China is winning great power game in Asia

A strong and more assertive China is not good for Asia.

No countries in Asia are willing to or capable of standing up to a domineering China as the Communist Party tightens an iron grip. And that is not a good situation.  By Lee Kok Leong, executive editor, Maritime Fairtrade

China is undoubtedly a superpower who is able to militarily and economically overwhelm all countries in Asia.  Notwithstanding the anti-China sentiments of western countries, for reasons of economic dependence and investment opportunity, Asia is generally tolerant of China and accepts its dominant status.

China is and will remain first and foremost, an authoritarian country under the rule of the Communist Party.  With China’s push for global power, disdain for universal values such as democracy and freedom of speech, and the intention to upend the existing international order and replace it with rules that more suited its ambition, western countries whose own interest and status are being threatened are retaliating with a containment strategy that involves forming alliances with Asian countries.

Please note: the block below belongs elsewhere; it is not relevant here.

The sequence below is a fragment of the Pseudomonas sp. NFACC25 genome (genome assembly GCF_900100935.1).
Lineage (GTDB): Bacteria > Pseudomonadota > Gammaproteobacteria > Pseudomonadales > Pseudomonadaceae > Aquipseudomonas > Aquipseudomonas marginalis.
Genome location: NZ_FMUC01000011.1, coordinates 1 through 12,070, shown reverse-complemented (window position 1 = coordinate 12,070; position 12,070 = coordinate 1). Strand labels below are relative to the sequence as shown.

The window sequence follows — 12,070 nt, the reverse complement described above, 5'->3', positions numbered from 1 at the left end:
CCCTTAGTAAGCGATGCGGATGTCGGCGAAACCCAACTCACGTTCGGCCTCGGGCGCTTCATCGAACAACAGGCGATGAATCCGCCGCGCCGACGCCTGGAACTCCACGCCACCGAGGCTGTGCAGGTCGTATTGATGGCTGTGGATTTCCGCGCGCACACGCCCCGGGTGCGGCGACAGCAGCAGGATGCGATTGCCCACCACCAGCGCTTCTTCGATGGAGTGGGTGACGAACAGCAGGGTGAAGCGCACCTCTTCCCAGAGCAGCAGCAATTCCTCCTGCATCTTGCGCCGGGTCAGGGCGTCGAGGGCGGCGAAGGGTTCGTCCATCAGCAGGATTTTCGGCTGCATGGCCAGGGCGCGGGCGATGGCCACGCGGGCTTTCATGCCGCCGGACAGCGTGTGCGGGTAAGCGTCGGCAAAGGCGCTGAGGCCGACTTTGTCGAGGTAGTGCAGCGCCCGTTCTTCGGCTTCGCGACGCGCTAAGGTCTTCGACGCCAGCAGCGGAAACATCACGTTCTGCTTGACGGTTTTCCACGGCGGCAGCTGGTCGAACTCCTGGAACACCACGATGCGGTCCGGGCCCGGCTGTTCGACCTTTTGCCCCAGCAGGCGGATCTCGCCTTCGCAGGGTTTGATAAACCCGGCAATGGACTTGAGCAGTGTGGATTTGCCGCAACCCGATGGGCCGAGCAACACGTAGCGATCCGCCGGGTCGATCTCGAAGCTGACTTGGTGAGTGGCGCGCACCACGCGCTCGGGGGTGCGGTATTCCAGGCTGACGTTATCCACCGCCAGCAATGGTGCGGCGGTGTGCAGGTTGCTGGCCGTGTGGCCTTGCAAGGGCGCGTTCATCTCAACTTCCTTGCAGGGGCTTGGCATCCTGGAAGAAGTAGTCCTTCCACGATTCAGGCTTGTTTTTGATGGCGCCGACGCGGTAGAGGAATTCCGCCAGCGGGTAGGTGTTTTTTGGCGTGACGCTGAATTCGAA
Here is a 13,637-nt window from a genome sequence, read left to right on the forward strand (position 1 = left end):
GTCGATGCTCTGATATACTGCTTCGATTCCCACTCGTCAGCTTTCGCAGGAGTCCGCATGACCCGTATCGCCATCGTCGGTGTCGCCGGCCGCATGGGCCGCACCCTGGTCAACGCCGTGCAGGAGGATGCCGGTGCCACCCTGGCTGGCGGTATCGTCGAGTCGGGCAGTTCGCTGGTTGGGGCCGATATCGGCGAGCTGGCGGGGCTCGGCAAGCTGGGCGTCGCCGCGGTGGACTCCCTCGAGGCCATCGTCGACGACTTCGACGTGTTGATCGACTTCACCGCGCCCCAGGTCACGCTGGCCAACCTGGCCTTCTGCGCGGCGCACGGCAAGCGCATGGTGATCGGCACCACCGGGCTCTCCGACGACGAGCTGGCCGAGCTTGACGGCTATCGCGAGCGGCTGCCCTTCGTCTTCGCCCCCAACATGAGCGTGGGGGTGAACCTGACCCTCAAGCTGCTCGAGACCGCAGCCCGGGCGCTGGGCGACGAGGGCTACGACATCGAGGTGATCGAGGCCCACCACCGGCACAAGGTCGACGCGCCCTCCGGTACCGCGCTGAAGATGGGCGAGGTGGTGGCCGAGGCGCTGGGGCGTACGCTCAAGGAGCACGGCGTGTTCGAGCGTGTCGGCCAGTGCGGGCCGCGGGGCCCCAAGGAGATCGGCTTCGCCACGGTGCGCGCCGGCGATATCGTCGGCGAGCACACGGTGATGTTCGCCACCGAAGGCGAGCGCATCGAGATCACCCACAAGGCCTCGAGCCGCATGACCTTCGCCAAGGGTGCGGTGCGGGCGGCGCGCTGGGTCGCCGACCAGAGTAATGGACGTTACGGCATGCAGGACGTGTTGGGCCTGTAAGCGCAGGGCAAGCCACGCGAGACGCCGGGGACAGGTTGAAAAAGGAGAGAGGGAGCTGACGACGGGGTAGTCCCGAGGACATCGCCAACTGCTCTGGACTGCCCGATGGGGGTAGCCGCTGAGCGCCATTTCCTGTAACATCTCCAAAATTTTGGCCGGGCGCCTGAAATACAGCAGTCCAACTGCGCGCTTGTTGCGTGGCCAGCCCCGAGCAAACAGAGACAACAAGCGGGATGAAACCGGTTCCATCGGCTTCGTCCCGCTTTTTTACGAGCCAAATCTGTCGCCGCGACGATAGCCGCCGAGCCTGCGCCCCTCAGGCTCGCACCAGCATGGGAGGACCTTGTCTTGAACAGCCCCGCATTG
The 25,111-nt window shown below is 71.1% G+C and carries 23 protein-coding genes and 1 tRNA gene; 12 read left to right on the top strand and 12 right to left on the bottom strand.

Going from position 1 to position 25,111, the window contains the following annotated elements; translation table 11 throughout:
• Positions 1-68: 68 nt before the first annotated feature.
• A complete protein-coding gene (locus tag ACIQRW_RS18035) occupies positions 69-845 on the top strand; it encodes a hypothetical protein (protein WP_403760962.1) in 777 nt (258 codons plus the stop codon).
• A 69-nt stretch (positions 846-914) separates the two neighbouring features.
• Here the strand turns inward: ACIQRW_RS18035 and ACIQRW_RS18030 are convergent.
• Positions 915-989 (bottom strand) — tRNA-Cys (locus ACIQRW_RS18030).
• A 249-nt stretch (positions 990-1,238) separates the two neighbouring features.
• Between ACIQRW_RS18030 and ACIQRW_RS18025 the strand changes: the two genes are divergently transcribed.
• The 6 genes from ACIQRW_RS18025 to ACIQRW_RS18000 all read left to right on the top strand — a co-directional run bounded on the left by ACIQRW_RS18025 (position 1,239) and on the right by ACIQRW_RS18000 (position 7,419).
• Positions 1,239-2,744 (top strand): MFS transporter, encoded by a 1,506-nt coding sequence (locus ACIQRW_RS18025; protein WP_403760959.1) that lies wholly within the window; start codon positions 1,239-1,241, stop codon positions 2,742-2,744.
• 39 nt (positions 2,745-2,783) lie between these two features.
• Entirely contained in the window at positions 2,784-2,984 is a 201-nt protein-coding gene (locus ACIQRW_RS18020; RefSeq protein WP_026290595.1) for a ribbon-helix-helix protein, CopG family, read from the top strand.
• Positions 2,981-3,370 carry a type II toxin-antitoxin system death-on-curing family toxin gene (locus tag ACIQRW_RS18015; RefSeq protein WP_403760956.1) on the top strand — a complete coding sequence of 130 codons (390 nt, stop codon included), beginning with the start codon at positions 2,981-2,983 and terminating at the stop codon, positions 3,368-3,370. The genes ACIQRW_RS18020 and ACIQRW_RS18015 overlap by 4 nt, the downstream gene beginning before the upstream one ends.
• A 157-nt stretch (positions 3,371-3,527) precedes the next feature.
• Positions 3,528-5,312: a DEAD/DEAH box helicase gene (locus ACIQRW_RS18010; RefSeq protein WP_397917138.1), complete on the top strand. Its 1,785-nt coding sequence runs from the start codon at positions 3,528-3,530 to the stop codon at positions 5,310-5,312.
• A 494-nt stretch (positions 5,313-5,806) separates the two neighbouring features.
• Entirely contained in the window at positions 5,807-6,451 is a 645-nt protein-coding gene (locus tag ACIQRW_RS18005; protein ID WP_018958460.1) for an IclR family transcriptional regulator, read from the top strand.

Nevertheless, most Asian countries do not like to be forced to take sides.  They know full well that the Chinese Communist Party is against an open and free market, and that the party keeps a tight control on the business industry and will prosecute any company, both local and foreign, if they do not sufficiently show loyalty.

Most Asian countries are not interested in nor do they put a priority on ideology, human rights, fair play or other such universal values much touted by the west.  What they do care about is the economy and they wish to leverage on China’s economic resources to further their own agenda.  Importantly, they realize that China is not going to change into a democratic country as the West has hoped.

In an incident indicative of the extent some countries went to appease China, in March 2021, about 200 Chinese militia fishing ships sailed into Whitsun Reef, within the Philippine’s exclusive economic zone, and stay put even until now, but President Duterte has chosen not to antagonize China so as to keep financial aids flowing.  Just recently in the last week of April, he profusely thanked China for delivering Chinese-made vaccines, saying he was deeply indebted.